Healthcare databases have been an essential component of understanding and improving critical care worldwide. Investigators have utilized primary administrative data to increase our knowledge of specific diseases, particularly through epidemiological studies. In addition, the development of the APACHE score, the Simplified Acute Physiology Score and the Mortality Probability Model have permitted determination of risk-adjusted outcomes for critically ill patients, and are now routinely utilized for assessing healthcare quality. As with many healthcare databases, their use has expanded from the original intent to permit novel research investigations for important areas in healthcare. For example, the APACHE database has permitted examination of the relationship between hospital volume and outcomes of mechanically ventilated patients [7], the HCUP databases have permitted examination of longitudinal trends in pulmonary artery catheterization [8], and the ICNARC, Cub-Réa and NHDS databases have provided novel information regarding sepsis and factors that influence its incidence and outcome [916].

Expectedly, there are significant limitations to all administrative and healthcare data. Often this relates to the breadth of data collected, which is frequently determined by the expected use of the database. For example, APACHE data include detailed information on clinical physiology and laboratory abnormalities, while HCUP data include detailed information on the source of admission, diagnoses, procedures and financial costs of care. Perhaps most importantly, for databases that rely upon administrative coding, there may be significant limitations in data quality.

Misset and colleagues examined diagnostic coding for patients in the OutcomeRea database and found a poor correlation between the coding performed at the time of hospitalization and subsequent expert coding, as well as a poor correlation between two experts assigning diagnostic codes from reviewing the medical record [1]. It is unclear whether these results are related to the OutcomeRea database, to local coding practices or training, to national effects specific to France, or to influences of critical care or critical care medical conditions. Regardless, the results raise concerns about the accuracy of administrative coding, and particularly about the accuracy of post hoc administrative coding of medical records. Additional studies are needed to answer these questions and to validate coding strategies in individual databases.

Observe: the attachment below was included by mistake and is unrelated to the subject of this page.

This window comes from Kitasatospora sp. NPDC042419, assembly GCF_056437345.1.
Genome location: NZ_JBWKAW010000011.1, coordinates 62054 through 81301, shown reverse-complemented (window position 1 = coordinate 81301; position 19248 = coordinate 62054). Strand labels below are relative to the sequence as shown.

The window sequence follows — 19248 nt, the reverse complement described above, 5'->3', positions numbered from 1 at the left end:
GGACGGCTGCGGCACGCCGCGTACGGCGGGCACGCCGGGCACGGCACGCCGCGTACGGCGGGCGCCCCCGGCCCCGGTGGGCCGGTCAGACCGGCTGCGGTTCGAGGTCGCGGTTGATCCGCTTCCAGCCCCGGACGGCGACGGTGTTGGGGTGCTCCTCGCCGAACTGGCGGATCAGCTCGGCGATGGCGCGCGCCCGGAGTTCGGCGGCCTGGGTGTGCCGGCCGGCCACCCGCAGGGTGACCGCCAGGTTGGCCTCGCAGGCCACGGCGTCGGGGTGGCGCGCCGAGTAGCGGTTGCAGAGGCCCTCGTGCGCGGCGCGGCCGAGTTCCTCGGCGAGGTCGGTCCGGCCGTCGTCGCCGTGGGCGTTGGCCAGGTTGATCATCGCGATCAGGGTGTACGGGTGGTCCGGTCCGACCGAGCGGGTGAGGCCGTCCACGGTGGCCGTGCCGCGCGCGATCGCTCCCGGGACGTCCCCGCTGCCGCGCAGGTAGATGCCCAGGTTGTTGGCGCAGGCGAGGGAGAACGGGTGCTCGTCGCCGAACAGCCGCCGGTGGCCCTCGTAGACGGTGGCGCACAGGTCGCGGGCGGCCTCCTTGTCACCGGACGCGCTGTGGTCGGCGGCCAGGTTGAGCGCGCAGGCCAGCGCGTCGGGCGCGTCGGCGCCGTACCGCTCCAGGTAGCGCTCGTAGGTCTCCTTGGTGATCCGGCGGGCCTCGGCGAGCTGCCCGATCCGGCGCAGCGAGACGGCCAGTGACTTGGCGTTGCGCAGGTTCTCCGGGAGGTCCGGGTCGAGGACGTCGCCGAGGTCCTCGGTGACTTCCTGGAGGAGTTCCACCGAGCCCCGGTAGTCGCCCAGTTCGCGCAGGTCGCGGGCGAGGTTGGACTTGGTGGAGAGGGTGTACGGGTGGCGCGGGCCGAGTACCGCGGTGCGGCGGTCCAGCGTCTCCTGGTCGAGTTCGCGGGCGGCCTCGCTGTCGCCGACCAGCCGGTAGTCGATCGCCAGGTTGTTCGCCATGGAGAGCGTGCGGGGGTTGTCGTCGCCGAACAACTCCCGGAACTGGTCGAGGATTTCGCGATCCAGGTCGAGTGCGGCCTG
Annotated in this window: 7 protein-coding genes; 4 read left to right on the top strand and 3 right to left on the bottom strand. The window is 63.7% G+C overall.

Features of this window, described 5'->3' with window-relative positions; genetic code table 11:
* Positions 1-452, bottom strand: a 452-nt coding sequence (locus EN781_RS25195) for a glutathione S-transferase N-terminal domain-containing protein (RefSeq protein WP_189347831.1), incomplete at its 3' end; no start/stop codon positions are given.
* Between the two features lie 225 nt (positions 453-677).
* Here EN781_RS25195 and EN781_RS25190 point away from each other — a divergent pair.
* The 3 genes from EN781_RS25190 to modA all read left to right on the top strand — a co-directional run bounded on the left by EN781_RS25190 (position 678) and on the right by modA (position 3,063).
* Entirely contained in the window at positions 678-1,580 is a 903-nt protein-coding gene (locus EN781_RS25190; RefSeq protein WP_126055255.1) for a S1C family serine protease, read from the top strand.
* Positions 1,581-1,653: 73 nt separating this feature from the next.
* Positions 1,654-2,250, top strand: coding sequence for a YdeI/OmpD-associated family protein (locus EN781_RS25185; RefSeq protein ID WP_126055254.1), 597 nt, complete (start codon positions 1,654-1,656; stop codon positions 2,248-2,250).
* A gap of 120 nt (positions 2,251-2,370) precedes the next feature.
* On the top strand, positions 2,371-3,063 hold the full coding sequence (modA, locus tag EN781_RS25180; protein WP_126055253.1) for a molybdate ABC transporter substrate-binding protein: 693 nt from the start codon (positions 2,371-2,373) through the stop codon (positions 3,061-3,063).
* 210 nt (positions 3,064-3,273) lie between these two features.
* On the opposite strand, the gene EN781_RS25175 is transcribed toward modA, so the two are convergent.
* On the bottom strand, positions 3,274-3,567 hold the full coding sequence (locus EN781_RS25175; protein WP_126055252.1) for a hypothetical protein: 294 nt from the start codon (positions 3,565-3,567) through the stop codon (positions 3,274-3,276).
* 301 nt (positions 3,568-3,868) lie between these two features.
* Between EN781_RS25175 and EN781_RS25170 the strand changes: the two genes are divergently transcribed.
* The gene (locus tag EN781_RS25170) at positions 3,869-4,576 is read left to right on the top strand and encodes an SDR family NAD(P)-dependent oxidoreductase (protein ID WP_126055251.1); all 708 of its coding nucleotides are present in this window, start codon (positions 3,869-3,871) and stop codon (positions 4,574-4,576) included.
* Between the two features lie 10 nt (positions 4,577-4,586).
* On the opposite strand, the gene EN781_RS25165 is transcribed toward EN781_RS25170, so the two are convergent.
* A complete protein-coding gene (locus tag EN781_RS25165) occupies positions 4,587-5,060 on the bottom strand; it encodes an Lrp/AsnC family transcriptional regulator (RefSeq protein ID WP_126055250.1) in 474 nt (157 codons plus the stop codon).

As a critical care community, we desperately need well-conceived, comprehensive and accurately collected healthcare databases. Investigators and oversight entities have achieved some success in meeting this need outside the United States, such as with OutcomeRea and ICNARC. In contrast, there is a remarkable paucity of critical care data collected within the United States. Databases such as NHDS, HCUP, APACHE, PICCM may partially serve this purpose, yet their data are limited either in location (for example, few participating institutions), in scope (for example, focus on specific medical conditions) or in breadth of data collected. As a critical care community, for purposes inclusive of healthcare quality, research and education, we must develop comprehensive databases that incorporate the best features of these with accuracy and appropriate breadth of data collection. We must begin this process now, using advocacy and collaboration to achieve our goals.

Abbreviations

APACHE: 

APACHE = Acute Physiology and Chronic Health Evaluation

HCUP: 

HCUP = Healthcare Cost and Utilization Project

ICNARC: 

ICNARC = Intensive Care National Audit and Research Centre

NHDS: 

NHDS = National Hospital Discharge Survey

PICCM: 

PICCM = Project Impact Critical Care Medicine.

Declarations

Authors’ Affiliations

(1)
Department of Medicine, Division of Pulmonary, Allergy and Critical Care, Emory University School of Medicine

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Copyright

© BioMed Central Ltd 2008